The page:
Ainur (Middle-earth)

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The Ainur (singular: Ainu) are the immortal spirits existing before Creation in J. R. R. Tolkien's fictional universe. These were the first beings made of the thought of Eru Ilúvatar. They were able to sing such beautiful music that the world was created out of it.[T 1]

Fictional history[edit]

Before the Creation, Eru Ilúvatar made the Ainur or "holy ones".[T 1] The Universe was created through the "Music of the Ainur" or Ainulindalë, music sung by the Ainur in response to themes introduced by Eru. This universe, the song endowed with existence by Eru, was called in Quenya. The Earth was called Arda.[T 1] Those of the Ainur who felt concern for the Creation entered it, and became the Valar and the Maiar, the guardians of Creation.[T 2]

The Vala Melkor claimed the Earth for himself. His brother, Manwë, and several other Valar decided to confront him. Melkor fell into evil and became known as Morgoth, the dark enemy. The conflict between the Valar and Morgoth marred much of the world. According to The Silmarillion, the Valar and Maiar—with the aid of the Vala Tulkas, who entered the Creation last—succeeded in exiling Morgoth into the Void, though his maleficent influence remained ingrained in the fabric of the world.

Like the Valar, the Maiar included both good and evil characters. Among the good were the Istari or Wizards, sent to Middle-earth. Among the evil were the Balrogs or fire-demons, who were some of the Dark Lord Morgoth's most powerful servants.

Analysis[edit]

Some critics have noted the similarity of the Valar to the Æsir, the strong and combative Norse gods of Asgard.[1][2] Painting by Christoffer Wilhelm Eckersberg, 1817

Norse Æsir[edit]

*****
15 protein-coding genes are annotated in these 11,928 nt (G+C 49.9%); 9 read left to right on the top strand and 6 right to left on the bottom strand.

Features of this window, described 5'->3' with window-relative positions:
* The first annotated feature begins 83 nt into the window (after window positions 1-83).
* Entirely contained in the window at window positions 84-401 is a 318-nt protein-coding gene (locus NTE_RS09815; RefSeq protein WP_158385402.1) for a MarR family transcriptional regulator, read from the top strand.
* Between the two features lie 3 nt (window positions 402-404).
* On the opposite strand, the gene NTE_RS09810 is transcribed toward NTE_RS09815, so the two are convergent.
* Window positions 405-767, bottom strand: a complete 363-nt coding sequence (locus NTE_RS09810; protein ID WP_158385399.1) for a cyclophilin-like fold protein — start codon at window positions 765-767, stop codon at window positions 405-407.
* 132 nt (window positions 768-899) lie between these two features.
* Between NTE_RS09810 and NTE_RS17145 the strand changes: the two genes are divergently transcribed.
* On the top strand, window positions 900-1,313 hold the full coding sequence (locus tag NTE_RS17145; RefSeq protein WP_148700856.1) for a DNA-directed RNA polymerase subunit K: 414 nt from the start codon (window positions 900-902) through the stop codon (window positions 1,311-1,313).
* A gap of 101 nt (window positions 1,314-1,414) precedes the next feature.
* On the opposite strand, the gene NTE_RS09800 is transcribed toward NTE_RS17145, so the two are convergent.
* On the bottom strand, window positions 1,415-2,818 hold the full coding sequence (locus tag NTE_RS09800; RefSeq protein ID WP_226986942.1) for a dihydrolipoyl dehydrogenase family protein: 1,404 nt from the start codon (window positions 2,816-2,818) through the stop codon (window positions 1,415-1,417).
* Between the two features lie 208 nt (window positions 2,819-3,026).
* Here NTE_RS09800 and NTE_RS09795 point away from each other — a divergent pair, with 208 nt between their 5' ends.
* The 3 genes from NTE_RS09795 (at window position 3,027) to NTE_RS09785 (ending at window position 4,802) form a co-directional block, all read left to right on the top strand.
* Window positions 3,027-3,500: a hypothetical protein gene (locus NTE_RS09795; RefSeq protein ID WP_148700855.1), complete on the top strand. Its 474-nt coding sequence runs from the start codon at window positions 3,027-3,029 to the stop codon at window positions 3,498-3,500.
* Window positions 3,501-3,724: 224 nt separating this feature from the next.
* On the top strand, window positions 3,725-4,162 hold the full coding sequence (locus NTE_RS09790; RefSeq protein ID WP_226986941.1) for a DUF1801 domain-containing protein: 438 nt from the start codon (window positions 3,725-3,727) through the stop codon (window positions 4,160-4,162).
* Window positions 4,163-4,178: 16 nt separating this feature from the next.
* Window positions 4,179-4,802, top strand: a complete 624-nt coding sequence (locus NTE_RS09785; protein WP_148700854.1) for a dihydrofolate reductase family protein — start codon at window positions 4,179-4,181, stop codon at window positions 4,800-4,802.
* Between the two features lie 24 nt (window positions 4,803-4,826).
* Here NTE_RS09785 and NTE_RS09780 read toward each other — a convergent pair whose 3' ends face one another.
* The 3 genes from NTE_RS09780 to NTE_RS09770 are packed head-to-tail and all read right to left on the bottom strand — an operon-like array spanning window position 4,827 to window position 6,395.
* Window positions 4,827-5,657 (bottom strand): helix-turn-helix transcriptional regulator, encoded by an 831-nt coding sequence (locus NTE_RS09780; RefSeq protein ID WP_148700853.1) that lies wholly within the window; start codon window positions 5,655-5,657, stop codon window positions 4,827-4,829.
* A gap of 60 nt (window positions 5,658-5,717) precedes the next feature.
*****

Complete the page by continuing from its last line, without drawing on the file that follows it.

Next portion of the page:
Critics such as John Garth have noted that the Valar resemble the Æsir, the gods of Asgard.[1] Thor, for example, physically the strongest of the gods, can be seen both in Oromë, who fights the monsters of Melkor, and in Tulkas, the strongest of the Valar. Manwë, the head of the Valar, has some similarities to Odin, the "Allfather",[2] while the wizard Gandalf, one of the Maiar, resembles Odin the wanderer.[3]

Christian angels[edit]

Other scholars have likened the Valar to Christian angels, intermediaries between the creator and the created world.[4] Painting by Lorenzo Lippi, c. 1645

The theologian Ralph C. Wood describes the Valar and Maiar as being what Christians "would call angels", intermediaries between the creator, named as Eru Ilúvatar in the Silmarillion, and the created cosmos. Like angels, they have free will and can therefore rebel against him.[4]

Matthew Dickerson, writing in the J.R.R. Tolkien Encyclopedia, calls the Valar the "Powers of Middle-earth", noting that they are not incarnated, and quoting Tolkien scholar Verlyn Flieger's description of their original role as "to shape and light the world".[5] Dickerson writes that while Tolkien presents the Valar like pagan gods, he imagined them more like angels, and notes that scholars have compared the devotion of Tolkien's Elves to Varda/Elbereth as resembling the Roman Catholic veneration of Mary the mother of Jesus. Dickerson states that the key point is that the Valar were "not to be worshipped".[5] He argues that as a result, the Valar's knowledge and power had to be limited, and they could make mistakes and moral errors. Their bringing of the Elves to Valinor meant that the Elves were "gathered at their knee", a moral error as it suggested something close to worship.[5]

Between pagan and Christian[edit]

The Tolkien scholar Marjorie Burns notes that Tolkien wrote that to be acceptable to modern readers, mythology had to be brought up to "our grade of assessment". In her view, between his early Book of Lost Tales and the published Silmarillion, the Valar had greatly changed, "civilized and modernized", and this had made the Valar "slowly and slightly" more Christian. For example, the Valar now had "spouses" rather than "wives", and their unions were spiritual, not physical. All the same, she writes, readers still perceive the Valar "as a pantheon", serving as gods.[6]

Judith Kollmann wrote in Mythlore that "the Valar are clearly the gods of Scandinavia, Greece, and Rome, and, as well, the angels and archangels of Judeo-Christianity."[7]

Tolkien's classes of immortal beings and possible Christian and Pagan influences
Middle-earth Christianity Classical Mythology Norse Mythology
Eru Ilúvatar The one God
Ainur (Valar, Maiar) of Valinor Archangels, Angels of Heaven Pantheon of Olympian Gods Æsir of Asgard
Morgoth, a fallen Vala